Pink Subaru tells the story of Elzober, an Arab sushi chef working near the border of the West Bank in Israel. For his entire working life, he saved his earnings so that he can buy the respected Japanese car, a Subaru Legacy. Elzober is particularly ecstatic because he will be driving his younger sister around for her upcoming wedding. However, the day after he takes home his coveted Legacy, its stolen by car thiefs. Thus begins Elzober’s journey to retrieve the love of his life.
Newcomer, Kazuya Ogawa, directs. Ogawa was inspired by his observation during his stay in Israel that almost all the vehicles on the road were Subarus. The history behind this is that in the 1970s, Subaru was the only car manufacturer who would service the Israeli market due to political pressures from its much larger Arab neighbors. Subaru’s availability and high quality were respected by the people. As a result, Subaru now boasts over 80% share in the Israeli market.
Ogawa took this background and the setting, Tayibe, an Israeli border town, and crafted this story entirely around the day-to-day lives of ordinary people, not around the political conflict between Israelis and Palestinians. When Ogawa shows you the mundane interaction between the Jewish car saleswoman and Arab customer or the bright smiles of the Jewish and Arab children playing soccer together, you are just immersed in each moments’ inherent beauty. His pictures make you forget that there are underlying racial, religious, and political conflicts.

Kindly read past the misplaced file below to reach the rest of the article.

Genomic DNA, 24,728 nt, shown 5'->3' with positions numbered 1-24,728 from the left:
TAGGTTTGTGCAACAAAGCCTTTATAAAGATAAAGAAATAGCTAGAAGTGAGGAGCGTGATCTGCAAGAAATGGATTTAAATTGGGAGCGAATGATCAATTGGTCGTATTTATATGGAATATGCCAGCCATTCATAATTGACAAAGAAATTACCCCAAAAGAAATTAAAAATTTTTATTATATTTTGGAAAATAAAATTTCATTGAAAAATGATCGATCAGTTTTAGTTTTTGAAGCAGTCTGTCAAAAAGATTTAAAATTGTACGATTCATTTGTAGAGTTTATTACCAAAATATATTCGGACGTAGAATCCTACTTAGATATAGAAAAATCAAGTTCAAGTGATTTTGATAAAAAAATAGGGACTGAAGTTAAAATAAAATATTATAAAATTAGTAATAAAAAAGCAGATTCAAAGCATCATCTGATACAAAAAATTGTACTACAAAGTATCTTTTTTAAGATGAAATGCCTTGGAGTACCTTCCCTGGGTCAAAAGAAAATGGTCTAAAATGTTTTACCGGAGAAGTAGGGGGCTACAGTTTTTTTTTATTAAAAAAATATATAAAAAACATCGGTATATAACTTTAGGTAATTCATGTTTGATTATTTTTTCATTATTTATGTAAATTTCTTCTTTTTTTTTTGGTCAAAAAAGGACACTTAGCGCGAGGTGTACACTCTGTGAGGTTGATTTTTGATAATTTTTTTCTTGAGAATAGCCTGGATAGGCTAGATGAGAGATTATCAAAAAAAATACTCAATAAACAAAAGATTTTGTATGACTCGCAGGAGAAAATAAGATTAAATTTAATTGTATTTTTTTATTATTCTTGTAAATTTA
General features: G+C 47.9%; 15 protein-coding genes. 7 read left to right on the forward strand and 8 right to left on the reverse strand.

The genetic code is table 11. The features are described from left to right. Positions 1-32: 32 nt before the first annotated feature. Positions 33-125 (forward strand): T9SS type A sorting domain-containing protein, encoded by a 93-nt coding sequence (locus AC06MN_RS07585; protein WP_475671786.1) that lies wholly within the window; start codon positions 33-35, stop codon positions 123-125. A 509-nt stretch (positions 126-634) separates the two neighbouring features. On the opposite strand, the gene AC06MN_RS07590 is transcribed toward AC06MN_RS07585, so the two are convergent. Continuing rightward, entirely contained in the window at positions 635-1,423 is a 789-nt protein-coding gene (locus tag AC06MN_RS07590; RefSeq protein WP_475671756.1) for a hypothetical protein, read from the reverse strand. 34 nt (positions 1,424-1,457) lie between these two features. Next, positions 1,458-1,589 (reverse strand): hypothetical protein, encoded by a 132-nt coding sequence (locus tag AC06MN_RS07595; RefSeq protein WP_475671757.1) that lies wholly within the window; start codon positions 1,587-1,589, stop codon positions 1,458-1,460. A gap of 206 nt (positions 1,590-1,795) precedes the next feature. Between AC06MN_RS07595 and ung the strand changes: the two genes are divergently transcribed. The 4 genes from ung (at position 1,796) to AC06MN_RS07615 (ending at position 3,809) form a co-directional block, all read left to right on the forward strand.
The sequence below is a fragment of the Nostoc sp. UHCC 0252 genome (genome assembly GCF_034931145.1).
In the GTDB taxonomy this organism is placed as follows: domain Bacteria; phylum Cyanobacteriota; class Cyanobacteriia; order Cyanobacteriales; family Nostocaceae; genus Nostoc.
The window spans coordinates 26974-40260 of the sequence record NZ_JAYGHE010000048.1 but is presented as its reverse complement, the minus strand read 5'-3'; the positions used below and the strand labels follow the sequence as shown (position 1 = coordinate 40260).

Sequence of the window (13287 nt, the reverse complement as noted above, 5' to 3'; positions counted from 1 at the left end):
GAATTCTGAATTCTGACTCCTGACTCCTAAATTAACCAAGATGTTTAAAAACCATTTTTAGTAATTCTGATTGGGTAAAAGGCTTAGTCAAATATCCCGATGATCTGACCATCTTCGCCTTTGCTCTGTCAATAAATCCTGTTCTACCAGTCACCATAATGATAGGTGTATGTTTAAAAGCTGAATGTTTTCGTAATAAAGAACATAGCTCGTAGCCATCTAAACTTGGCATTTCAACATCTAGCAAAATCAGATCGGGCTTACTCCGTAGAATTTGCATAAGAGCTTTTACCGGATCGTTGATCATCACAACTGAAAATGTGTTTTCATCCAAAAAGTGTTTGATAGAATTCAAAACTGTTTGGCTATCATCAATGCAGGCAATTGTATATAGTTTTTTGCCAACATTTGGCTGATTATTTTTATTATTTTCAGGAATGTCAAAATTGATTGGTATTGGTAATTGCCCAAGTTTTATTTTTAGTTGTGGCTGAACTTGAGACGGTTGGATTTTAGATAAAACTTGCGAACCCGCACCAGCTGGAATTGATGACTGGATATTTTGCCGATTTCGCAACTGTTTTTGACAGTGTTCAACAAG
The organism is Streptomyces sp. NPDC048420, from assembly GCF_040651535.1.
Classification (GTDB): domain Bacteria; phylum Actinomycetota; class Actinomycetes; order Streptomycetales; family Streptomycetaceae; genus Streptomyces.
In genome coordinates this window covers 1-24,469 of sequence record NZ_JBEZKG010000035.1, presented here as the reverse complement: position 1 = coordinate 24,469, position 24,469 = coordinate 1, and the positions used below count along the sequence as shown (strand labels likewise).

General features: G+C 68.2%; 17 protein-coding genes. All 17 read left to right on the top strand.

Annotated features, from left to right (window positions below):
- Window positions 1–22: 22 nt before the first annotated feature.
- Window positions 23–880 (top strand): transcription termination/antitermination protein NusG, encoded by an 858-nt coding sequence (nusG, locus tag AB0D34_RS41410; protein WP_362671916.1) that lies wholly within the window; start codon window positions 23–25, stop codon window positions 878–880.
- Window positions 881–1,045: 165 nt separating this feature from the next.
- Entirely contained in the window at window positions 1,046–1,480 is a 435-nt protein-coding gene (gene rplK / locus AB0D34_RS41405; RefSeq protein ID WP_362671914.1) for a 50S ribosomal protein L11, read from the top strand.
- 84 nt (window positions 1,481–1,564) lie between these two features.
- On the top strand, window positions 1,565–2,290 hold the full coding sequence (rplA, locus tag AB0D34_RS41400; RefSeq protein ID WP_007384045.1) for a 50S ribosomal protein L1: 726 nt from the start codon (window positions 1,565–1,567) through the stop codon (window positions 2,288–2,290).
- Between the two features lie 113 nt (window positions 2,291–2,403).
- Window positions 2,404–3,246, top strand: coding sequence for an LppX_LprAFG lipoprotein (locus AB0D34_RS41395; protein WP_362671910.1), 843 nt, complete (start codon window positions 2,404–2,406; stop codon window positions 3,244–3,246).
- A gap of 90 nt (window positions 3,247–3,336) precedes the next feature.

The film is entirely spoken in Arabic and Hebrew with local actors (with the exception of a few Japanese side characters). Rather than creating distance with the subject matter, the film exudes Ogawa’s love for this foreign country, its people, and culture. Being a Japanese director, rather than creating distance with the material, infused the film with a distinct charm brought on by third-party appreciation.
The star, Akram Telawe, who plays Elzober, breathes incredible life into his character and the overall film. Elzober is in pretty much all scenes. Rather than buckle under the heavy pressure, his powerful face is tremendously expressive and the numerous extreme closeups are a delight. Needless to say, Telawe carries the film.
There are many memorable moments that stick with you much after the film ends. Elzober wearing pink underwear, the child who is driven to the next town by the car thief who is stealing the car the child is in, and the ending, which is predictable, but cute and endearing nonetheless, just to list a few. Perhaps not all the moments are necessary to the story, but give context to the situation and characters and a joyful richness.
Japan Flix is proud to add the beautiful, hilarious, dramatic, and touching Pink Subaru to its collection. We hope it expands everyone’s conception of Japanese film.
Check out the film’s page here.